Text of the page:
Our flight to Boston had been delayed five hours for operational reasons, we were told. The Istanbul airport was hot and thick with people, a hectic crossroads from which we all hoped we’d escape, eventually. We’d been there three hours already—essentially nothing, judging by the quantity of sleeping bodies slumped against each other on the ground, splayed across chairs, face down on tables. We paced the warm corridors, sticky with traveler sweat, past the food court, mosque, flooded bathrooms, Victoria’s Secret. We slumped over a table eating savory pastries, watching others in similar states of surrender.
This was the end of our travels—nearly. We’d spent the previous ten days in Vienna clearing an apartment down to floors and walls. In that time we had dismantled the physical remnants of a life that left us four months prior, suddenly.
There were the large objects, furniture upon and against which her body had rested: the sofa she slept on when we were visiting, the bed she slept in when we weren’t, the kitchen table with its chairs (very Viennese, we were told by each man who came to inspect and offer a price for the parts, the whole, all of it).
We were there, where she had lived and thrived, having relocated overseas 20+ years ago. We were on a deadline; return tickets purchased before we’d known the full extent of the task at hand. We were displacing everything. All the pieces of life she’d brought with her, the markers of accomplishments, memories, incidental moments gathered along the way.
So much paper, old and new—the material of life played out in bills, receipts, instruction booklets, mementos from concerts attended, trips taken, birthdays passed and cards received. Lists of what to pack, who to contact, who had been contacted, what had happened. Notes to self and aphorisms jotted down and posted. Pages of correspondence whose quantity, and the depth of connections they conveyed, humbled me. We parsed each piece—what to take, recycle, incinerate.
This was an action, an experience that I was a part of, but one I also watched from outside its essential core. This was the loss of a mother, but not my mother. These were the physical markings of a life—individual and shared—but not my life. I’d come into the picture relatively recently, not quite a decade earlier. It was a task whose difficulty I could see and feel only in profile.
There were the antique cabinets into which she had reached: the cupboards holding sheet music and family treasures (aging quilts, photographs, newspaper clippings, telegrams from the day she married), the vitrine holding handmade porcelain and linens, the tabernacle that was (apparently) not a tabernacle, all of it out of fashion Biedermeier for which no one would pay a premium, we were told. Each piece she’d loved, nonetheless fetching a price.
The quantity of parts was at once stunning and not at all surprising. These are the sorts of material things that one has when one lives as a physical body in a physical world. In every seemingly inconsequential object or scrap was a reminder of the totality of the life force that had carried it to its place. The hands that touched it last.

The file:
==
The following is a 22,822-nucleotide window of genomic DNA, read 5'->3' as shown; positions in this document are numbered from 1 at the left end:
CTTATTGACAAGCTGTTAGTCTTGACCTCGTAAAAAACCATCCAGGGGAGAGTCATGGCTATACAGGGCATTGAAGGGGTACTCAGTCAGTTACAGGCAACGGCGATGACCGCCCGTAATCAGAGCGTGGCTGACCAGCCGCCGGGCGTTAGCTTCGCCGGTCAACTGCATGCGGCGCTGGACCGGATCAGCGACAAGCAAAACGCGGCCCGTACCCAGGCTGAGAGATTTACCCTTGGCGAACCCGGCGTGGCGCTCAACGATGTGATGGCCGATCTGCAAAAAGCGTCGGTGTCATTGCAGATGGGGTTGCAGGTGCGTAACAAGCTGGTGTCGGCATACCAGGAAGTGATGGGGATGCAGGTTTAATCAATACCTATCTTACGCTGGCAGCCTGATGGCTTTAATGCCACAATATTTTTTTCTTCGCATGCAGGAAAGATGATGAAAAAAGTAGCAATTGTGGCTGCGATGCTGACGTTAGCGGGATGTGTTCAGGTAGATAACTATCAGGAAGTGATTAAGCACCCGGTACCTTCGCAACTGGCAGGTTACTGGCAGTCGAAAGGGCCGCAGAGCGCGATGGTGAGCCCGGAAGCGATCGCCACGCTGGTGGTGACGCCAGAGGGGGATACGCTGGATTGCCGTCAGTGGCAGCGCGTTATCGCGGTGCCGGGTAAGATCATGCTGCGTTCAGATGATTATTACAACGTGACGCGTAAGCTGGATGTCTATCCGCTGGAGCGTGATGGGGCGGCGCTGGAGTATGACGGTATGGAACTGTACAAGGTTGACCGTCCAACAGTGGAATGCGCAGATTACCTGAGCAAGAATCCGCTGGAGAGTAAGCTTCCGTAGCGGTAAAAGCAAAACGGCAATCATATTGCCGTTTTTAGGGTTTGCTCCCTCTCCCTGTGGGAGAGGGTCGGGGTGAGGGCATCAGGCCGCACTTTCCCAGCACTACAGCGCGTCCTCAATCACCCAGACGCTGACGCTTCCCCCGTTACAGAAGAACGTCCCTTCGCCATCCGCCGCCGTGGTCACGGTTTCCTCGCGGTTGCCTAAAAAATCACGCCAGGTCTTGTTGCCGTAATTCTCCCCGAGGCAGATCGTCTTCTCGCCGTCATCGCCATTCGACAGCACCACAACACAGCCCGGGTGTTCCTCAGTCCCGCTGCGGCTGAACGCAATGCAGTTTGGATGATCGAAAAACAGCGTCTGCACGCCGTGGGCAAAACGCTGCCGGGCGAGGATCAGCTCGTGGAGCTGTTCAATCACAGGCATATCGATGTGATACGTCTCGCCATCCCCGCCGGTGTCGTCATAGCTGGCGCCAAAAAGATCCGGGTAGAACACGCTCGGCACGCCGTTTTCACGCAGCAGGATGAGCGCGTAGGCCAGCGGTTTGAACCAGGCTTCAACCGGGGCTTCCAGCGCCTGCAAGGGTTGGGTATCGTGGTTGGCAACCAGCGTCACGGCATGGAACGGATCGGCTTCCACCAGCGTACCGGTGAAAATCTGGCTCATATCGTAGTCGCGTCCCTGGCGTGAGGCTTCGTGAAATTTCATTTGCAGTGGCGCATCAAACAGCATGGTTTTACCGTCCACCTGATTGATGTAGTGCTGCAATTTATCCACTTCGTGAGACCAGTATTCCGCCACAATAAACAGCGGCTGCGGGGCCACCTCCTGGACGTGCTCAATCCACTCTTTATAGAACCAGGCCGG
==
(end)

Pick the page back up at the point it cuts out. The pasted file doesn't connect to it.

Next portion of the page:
The records of banking and living we found in a desk, holder of that which has no other place or has not yet, will never make its way to its appropriate file. All the rocks and shells she’d gathered in her wanderings and travels. Each specimen bagged and labeled. Solid, time-hardened pieces that were not ours, though we held them.
That parts of the whole would eventually join us at our home, taking the extra space in another’s shipping container headed to the same port, was a small but important solace. Integrating her objects, large and small—table, rug, bowls, paperclips—into our lives, another memorial.
At the Istanbul airport, we shuffle from gate to gate, moving on when a crowd gathered for departure displaced us. Intrigued by the idea of a “terrace,” of fresh air, we follow signs up escalators, down hallways, only to find what amounts to a smoke-filled metal cage, crammed with people. At the advice of a gate agent, we petition the airline for access to one of several lounges. Beg for quiet and chairs. They offer vouchers to Burger King. We persist until, at last, they give. In the Millennium Lounge, we find ourselves a table, collect trays of complimentary lentil soup, pastries, drinks. Sit in the strangely hushed room. Are not-so-covertly observed by the child at a nearby table. His mother is completely covered—head to toe to fingertips. In my pants, t-shirt, sneakers, I feel bare—mess of hair, face, elbows.
When at last we have a boarding time, a gate, have passed through another layer of security, we sit by a man playing a left-handed oud. Music that reintroduces the idea of beauty. We talk with him, hear brief details of his life—as a Kurd in Turkey, a social worker in Boston. We eventually line up, make our way outside, ride a bus, stand together on the tarmac beneath an intense five o’clock sun. The mass of soon-to-be passengers crowd the stairway to the plane while we—the two of us, the oud player, and a Nigerian medical student making his way back to school in my hometown of St. Louis—huddle for a time in the shade of the jet engine, with the few others who prefer to wait out the rush. It would be another hour once we were on board, before the pilot would arrive, and eventually we would takeoff, and land.
Elizabeth Witte is the Associate Editor of The Common.